NCBI ROFL: Is it really the thought that counts?

By ncbi rofl | August 1, 2012 7:00 pm

Exaggerated, Mispredicted, and Misplaced: When “It’s the Thought That Counts” in Gift Exchanges.

“Gift-giving involves both the objective value of a gift and the symbolic meaning of the exchange. The objective value is sometimes considered of secondary importance as when people claim, “It’s the thought that counts.” We evaluated when and how mental state inferences count in gift exchanges. Because considering another’s thoughts requires motivation and deliberation, we predicted gift givers’ thoughts would increase receivers’ appreciation only when triggered to consider a giver’s thoughts, such as when a friend gives a bad gift. Because gift givers do not experience this trigger, we expected they would mispredict when their thoughts count and when they do not. Three experiments support these predictions. A final experiment demonstrated that thoughts “count” for givers by increasing social connection to the receiver. These results suggest that mental state inferences are not automatic in social interactions and that inferences about how much thoughts count are systematically miscalibrated.”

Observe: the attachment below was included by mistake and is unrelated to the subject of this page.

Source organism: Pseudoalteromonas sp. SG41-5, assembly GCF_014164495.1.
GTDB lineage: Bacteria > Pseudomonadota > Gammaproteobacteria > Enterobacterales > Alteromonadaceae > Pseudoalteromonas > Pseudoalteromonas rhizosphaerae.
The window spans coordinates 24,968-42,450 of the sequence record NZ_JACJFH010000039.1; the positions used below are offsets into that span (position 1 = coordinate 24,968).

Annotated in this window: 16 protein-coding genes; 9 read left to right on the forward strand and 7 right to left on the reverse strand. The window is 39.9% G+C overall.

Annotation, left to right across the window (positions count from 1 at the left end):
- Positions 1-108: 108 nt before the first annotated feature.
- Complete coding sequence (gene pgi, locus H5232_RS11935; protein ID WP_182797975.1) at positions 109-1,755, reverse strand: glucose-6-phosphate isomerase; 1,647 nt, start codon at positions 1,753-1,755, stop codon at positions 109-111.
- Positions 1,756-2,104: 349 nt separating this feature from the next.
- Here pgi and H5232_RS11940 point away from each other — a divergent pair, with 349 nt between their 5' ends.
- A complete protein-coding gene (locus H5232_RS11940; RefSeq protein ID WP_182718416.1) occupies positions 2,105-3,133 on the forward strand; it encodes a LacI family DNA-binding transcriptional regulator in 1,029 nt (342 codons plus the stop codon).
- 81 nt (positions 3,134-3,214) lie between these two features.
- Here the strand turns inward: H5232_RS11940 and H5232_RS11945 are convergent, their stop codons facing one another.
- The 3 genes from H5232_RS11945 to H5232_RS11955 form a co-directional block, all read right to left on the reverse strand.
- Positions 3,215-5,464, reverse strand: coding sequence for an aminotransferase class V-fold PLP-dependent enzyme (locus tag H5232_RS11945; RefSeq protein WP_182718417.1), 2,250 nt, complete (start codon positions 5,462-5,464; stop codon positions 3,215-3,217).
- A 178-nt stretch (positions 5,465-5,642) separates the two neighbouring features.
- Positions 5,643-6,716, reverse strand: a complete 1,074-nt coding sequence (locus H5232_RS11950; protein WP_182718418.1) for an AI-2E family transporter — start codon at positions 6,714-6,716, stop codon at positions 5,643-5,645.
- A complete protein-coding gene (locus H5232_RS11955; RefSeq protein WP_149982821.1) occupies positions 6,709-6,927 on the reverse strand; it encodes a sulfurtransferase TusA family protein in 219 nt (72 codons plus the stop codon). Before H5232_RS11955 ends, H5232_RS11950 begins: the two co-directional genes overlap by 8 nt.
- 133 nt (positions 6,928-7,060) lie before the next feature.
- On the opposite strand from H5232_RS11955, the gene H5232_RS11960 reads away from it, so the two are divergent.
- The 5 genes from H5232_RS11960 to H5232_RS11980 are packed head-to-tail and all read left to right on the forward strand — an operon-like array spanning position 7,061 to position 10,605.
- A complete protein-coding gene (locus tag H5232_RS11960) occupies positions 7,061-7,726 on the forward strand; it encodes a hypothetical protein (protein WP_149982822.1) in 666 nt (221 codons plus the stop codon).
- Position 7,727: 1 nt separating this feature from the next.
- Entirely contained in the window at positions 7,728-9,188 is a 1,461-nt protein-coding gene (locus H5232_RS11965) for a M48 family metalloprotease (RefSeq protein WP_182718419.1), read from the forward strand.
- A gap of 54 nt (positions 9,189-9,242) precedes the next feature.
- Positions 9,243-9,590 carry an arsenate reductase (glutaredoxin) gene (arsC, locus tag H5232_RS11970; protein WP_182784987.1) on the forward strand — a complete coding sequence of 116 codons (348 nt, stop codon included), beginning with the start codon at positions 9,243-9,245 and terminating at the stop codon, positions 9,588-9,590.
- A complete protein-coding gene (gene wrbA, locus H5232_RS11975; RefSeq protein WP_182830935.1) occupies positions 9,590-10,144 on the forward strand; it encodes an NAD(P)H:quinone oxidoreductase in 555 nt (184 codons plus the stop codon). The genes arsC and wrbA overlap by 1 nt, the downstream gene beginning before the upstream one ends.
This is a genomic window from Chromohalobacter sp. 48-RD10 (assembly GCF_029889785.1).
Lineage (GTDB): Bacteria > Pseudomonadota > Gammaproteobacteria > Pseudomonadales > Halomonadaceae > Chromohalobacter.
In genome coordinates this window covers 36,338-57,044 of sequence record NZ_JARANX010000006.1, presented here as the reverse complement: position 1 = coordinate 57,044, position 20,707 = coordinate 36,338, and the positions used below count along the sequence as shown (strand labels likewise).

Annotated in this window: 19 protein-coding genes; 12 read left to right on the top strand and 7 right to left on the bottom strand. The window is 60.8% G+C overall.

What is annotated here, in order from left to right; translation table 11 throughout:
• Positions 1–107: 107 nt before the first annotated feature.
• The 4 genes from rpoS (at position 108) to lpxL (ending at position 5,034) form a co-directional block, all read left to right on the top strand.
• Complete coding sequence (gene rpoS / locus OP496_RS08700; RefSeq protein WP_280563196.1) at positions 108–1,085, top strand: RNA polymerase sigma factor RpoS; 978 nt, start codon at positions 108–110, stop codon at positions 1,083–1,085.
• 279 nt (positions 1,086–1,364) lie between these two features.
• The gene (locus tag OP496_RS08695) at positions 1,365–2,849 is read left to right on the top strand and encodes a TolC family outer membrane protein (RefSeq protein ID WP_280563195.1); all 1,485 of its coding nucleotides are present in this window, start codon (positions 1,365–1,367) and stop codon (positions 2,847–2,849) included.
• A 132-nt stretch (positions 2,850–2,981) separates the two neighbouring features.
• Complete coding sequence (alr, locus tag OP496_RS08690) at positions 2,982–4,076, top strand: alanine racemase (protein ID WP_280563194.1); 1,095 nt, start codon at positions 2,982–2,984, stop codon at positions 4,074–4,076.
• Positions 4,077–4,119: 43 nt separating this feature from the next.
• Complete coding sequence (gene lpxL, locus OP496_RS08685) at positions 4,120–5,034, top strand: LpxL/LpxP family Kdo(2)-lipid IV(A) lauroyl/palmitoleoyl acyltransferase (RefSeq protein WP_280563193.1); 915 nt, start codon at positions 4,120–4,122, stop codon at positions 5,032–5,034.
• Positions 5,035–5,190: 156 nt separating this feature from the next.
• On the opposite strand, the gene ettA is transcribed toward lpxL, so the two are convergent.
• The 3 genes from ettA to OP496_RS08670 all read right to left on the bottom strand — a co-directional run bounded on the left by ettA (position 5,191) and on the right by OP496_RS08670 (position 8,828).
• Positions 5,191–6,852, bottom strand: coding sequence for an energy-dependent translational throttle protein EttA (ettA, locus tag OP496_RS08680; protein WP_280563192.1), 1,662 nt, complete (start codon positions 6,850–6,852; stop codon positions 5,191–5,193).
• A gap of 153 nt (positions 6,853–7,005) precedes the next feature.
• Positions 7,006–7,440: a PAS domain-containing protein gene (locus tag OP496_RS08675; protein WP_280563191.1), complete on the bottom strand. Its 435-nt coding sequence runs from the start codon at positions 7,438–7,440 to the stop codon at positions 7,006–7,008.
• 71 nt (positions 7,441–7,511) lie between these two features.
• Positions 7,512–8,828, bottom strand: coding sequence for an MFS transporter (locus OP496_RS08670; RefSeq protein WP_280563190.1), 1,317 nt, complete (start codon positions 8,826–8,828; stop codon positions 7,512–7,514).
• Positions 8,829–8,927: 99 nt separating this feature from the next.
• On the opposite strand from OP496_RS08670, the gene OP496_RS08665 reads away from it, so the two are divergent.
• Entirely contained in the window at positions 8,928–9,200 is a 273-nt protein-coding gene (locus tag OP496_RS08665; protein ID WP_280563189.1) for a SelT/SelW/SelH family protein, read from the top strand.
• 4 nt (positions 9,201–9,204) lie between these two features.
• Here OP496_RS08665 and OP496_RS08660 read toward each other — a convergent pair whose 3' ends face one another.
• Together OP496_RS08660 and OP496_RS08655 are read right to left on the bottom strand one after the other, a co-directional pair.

Photo: flickr/HeatherHeatherHeather

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NCBI ROFL is the brainchild of two Molecular and Cell Biology graduate students at UC Berkeley and features real research articles from the PubMed database (which is housed by the National Center for Biotechnology information, aka NCBI) that they find amusing (ROFL is a commonly-used internet acronym for "rolling on the floor, laughing"). Follow us on twitter: @ncbirofl

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